Working Smarter, Not Harder: The Value of Prospect Information in Enterprise Selling (Work-in-progress)
What is the value of providing prospect information to enterprise salespeople? To what extent can providing prospect information change which customers salespeople try to sell to and, ultimately, how much salespeople can sell? I ask this question in the context of a new technology that allows salespeople to directly observe when potential customers (“prospects”) visit the selling firm’s website. I analyze a novel dataset of micro-data that includes one year of selling activities from a sample of salespeople from an enterprise technology firm. I find evidence consistent with (a) website visits being informative of a prospect’s probability of becoming a selling opportunity and (b) salespeople re-allocating efforts towards prospects that visit the website. To quantify the overall value of this information, I propose a structural model that explains how salespeople allocate their communication efforts under uncertainty. In this model, prospect information can reduce uncertainty and allows the salesperson to allocate more effectively. I estimate this model and will quantify the value of information by simulating the counter-factual setting where information about prospect’s website visits is not available to salespeople.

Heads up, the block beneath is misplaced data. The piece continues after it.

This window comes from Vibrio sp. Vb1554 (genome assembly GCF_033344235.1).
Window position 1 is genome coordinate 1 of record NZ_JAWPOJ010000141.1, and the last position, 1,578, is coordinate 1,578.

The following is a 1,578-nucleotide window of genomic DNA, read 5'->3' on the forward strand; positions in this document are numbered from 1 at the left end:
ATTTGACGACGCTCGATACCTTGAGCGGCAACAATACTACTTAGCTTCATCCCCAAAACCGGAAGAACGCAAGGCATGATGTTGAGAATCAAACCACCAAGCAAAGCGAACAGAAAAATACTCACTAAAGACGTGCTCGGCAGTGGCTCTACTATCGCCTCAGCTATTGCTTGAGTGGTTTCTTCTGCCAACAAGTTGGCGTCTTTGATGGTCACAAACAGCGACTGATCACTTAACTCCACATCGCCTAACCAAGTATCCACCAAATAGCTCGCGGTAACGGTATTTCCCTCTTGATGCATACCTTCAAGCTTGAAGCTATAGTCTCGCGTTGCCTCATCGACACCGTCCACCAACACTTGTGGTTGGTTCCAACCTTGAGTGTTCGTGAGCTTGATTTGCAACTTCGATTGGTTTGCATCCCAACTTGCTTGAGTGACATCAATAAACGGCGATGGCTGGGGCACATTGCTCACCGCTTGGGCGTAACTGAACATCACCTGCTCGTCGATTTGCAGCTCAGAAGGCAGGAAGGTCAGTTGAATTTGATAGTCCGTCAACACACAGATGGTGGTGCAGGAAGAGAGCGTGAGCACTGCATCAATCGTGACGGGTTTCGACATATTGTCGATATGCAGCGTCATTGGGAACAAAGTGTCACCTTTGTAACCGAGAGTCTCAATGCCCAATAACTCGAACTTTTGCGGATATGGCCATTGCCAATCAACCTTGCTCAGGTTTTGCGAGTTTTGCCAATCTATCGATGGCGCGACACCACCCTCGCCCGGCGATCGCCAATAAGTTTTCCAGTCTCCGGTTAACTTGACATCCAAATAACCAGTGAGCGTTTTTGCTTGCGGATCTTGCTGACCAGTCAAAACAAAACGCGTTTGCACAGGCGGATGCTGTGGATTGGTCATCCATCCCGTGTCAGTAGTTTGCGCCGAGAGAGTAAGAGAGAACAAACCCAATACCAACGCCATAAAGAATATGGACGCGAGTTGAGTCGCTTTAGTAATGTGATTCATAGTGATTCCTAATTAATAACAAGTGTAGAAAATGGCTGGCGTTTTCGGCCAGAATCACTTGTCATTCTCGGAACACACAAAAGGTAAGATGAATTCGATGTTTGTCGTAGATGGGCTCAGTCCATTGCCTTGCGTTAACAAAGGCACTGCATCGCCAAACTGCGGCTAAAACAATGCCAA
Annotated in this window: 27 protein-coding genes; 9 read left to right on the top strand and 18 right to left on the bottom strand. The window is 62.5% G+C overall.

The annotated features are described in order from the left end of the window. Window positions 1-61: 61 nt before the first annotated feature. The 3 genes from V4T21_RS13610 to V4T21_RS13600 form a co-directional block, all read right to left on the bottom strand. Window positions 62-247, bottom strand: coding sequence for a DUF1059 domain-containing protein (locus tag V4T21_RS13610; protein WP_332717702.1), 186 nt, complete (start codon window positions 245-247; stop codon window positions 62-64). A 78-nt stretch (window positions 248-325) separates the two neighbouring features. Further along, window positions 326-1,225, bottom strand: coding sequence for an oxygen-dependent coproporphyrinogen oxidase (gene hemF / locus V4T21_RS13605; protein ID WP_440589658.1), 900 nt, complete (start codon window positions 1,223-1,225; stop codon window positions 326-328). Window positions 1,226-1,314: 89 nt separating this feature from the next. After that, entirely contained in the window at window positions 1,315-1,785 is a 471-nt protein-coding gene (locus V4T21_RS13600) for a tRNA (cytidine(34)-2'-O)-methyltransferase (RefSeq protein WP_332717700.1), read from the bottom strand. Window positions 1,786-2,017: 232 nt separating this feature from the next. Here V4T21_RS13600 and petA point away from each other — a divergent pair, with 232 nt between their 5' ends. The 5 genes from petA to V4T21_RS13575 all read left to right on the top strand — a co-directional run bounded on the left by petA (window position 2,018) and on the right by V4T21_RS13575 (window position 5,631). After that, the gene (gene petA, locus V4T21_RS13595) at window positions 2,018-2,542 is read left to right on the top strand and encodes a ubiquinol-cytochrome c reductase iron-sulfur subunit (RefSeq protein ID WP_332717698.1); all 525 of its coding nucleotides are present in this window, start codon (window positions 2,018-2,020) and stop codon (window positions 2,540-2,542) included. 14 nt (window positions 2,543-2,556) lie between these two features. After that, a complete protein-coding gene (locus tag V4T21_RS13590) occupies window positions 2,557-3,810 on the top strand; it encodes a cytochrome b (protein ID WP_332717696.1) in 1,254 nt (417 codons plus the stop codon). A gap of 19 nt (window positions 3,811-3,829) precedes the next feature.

Are Consumers Averse to Sponsored Messages? The Role of Search Advertising in Information Discovery with Navdeep Sahni (Link)
We analyze a large-scale randomized field experiment in which a search engine varied the prominence of search ads for 3.3 million US users: one group of users saw the status quo, while the other saw a lower level of advertising (with prominence of search ads decreased). Revealed preference data reject that users are, overall, averse to search advertising targeted to them across a diverse set of searches. At the margin, users prefer the search engine with the higher level of advertising. On the supply side, newer websites are more likely to advertise. Going from the lower to the higher level of advertising increases traffic to newer websites, with the newest decile of websites gaining traffic by 10%. Users also respond more positively to advertising when local businesses in their state create new websites. Taken together, patterns in our data are consistent with an equilibrium in which advertising compensates for important information gaps in organic listings: it conveys relevant new information, which is hard for the search engine to gather, and therefore missed by the organic listings algorithm. Viewing search ads, at the margin we study, makes consumers better off on average.